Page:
Is the U.S. Ready for War?
It always comes down to men killing their enemies in the mud, says Sen. Tom Cotton.
Is the U.S. ready for that kind of war? To find out, I met with Arkansas Sen. Tom Cotton—a former platoon leader with the 101st Airborne Division in Iraq who now sits on the Armed Services Committee. “I still don’t think the Defense Department is doing enough to adapt quickly,” he said. Current wars have exposed the Pentagon’s “brittleness and lack of resiliency, and that’s in part going back to the drawdown during the Clinton era.”
“Different wars require different kinds of weapons,” he said. “You just look at three conflicts or potential conflicts. In Ukraine, you have heavy mechanized land warfare, and Hamas, you have intense urban combat. And in Taiwan, if it came to that, you would have a largely maritime conflict. Hamas doesn’t have tanks. So Israel doesn’t need Javelins.”
“Necessity is the mother of invention. And Ukrainians are very resourceful,” he continued. “The problem with the Soviet Union was not only that it was communist, but also that it was Russian. Ukraine exposes the fanciful thinking of many political leaders here and in Europe who believed that threats from Russia ended with the Cold War.”
But are we buying the right stuff? F-35 Lightning II fighter jets do amazing things, but don’t we need more adaptable weapons? “Machine guns can do a pretty effective job against paragliders,” Mr. Cotton says. “In Congress, when people think about technology as it applies to security, they think too much about whiz-bang keystroke warriors, that somehow you’re going to win wars just with cyber attacks or with hashtags.” He shakes his head. “It always gets down to men under arms in the mud on the ground killing their enemies until their enemies submit to their will.”
“The department needs to do a better job of that kind of thing. There’s still going to be a significant need for traditional battlefield technology for tanks and armored personnel carriers and munitions, for fighter squadrons, for new stealth bombers. The technology that matters most is technology that enables the soldiers who are out in front of the spear and makes it safer for them.” Mr. Cotton reminded me of the military adage invoking D-Day: “When the ramp drops, the bulls— stops.”
Then I sensed frustration. “It’s like pulling teeth to get the DOD to focus on what’s needed to fight and win the wars. Ukraine is a reminder that that kind of warfare has not vanished from the earth. There’s still going to be battlefields. There’s still going to be the infantry in the army that have to close with and destroy the enemy, to fire and maneuver as opposed to big brains sitting back in Washington, D.C., clacking away on keyboards and all of a sudden, you compel a nation to submit to your will.”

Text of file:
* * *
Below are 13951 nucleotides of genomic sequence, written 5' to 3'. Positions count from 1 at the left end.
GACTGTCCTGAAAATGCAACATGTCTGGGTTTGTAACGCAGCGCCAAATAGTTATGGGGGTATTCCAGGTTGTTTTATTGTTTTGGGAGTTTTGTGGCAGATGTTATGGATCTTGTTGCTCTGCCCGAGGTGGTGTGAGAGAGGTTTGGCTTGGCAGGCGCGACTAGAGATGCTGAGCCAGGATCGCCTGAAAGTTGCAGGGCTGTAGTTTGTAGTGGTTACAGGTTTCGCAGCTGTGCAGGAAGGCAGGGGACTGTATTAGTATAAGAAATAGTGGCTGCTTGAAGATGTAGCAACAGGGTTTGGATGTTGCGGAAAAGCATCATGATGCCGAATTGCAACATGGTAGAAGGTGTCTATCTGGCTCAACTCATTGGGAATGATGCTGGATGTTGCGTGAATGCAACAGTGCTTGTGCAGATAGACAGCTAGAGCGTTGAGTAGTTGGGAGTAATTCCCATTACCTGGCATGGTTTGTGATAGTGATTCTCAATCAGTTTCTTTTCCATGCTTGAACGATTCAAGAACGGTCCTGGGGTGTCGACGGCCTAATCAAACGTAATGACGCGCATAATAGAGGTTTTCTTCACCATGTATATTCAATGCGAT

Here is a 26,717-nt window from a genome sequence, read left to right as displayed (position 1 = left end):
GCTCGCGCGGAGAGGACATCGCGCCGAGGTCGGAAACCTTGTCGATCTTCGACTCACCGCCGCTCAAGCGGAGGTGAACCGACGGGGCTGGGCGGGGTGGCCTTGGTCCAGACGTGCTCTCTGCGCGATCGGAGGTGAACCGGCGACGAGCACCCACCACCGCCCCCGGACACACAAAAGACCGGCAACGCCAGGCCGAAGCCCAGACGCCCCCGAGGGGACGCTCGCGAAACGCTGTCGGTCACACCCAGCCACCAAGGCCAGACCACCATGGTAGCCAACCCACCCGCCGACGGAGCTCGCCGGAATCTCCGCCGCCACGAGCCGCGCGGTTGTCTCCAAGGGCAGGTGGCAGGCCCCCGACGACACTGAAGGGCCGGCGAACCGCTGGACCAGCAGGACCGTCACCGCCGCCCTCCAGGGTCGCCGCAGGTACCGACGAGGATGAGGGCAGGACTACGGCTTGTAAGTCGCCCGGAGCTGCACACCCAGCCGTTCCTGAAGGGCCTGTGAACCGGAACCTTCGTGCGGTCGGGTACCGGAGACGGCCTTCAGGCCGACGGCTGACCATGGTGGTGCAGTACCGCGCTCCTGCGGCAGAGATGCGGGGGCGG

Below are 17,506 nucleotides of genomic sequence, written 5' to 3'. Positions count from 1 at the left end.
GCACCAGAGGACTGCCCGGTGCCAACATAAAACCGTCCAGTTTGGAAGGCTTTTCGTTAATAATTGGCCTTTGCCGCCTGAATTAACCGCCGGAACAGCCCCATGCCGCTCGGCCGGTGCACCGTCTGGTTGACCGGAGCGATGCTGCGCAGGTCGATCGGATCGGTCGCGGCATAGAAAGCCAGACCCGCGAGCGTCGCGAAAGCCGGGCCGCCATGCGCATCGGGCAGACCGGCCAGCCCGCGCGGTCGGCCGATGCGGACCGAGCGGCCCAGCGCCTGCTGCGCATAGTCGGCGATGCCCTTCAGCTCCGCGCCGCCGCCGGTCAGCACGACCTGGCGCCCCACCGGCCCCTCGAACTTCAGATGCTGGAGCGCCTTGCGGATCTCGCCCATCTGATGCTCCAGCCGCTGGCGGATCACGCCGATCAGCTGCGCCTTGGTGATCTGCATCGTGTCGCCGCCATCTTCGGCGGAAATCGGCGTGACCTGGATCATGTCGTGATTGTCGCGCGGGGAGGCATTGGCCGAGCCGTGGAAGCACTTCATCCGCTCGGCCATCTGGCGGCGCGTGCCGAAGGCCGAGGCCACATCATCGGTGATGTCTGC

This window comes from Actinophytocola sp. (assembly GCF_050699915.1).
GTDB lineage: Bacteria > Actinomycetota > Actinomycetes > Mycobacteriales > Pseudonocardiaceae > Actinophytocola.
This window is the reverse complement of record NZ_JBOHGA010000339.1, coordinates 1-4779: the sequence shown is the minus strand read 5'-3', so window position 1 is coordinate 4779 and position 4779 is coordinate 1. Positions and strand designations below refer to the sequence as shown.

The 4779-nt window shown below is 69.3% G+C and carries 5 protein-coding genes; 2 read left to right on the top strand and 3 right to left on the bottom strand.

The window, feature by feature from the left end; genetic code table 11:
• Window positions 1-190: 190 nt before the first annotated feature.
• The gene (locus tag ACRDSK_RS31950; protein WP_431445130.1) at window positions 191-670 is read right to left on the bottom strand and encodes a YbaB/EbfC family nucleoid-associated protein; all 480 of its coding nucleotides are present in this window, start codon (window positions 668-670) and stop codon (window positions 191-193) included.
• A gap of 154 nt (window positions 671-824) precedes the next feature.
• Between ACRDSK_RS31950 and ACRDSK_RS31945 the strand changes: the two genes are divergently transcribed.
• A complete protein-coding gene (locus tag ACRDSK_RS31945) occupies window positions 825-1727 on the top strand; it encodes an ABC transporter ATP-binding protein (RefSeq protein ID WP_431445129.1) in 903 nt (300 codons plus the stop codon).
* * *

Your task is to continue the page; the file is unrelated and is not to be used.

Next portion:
I nodded and said I agreed. Mr. Cotton quickly jumped in: “There was a lot of people who don’t agree with you and me, just to be clear, like mostly Democrats.”
But what about using commercial technology for warfare? “In 30 years of consolidation of the defense industry, there have only been three companies that have broken through at the department with a big splash. Elon Musk with SpaceX, and by extension Starlink. Palantir with Peter Thiel. And Anduril with Palmer Luckey. It should not take an iconoclastic billionaire willing to break china at the Pentagon. The department should be a lot more open to commercial off-the-shelf solutions.”
I reminded him that many engineers threatened to quit Google if they worked on artificial intelligence to help drones identify targets. “Unfortunately, the rot you see that has infested campuses over the last month with pro-Hamas rallies also extends in some cases to their engineering and their computer science departments. There’s no question about that.”
Has the U.S. lost its will? “We can have the weaponry and ships and aircraft, but if our adversaries don’t think we’re willing to use them, to defend ourselves and stop them, they don’t do much good.” In the Middle East, if “Joe Biden is not going to respond, and if he’s going to be shooting empty warehouses in eastern Syria, as opposed to blowing up IRGC barracks outside of Tehran—if I’m Xi Jinping sitting in Beijing, and I see that, it makes me think.”
Will we be ready for a China-Taiwan conflict? “You don’t have to be read into classified programs or have all that much imagination to realize that those drones you see swarming around Super Bowls or opening ceremonies might be pretty effective against Chinese ships or Chinese landing craft, if you could rapidly convert them into military usage.”
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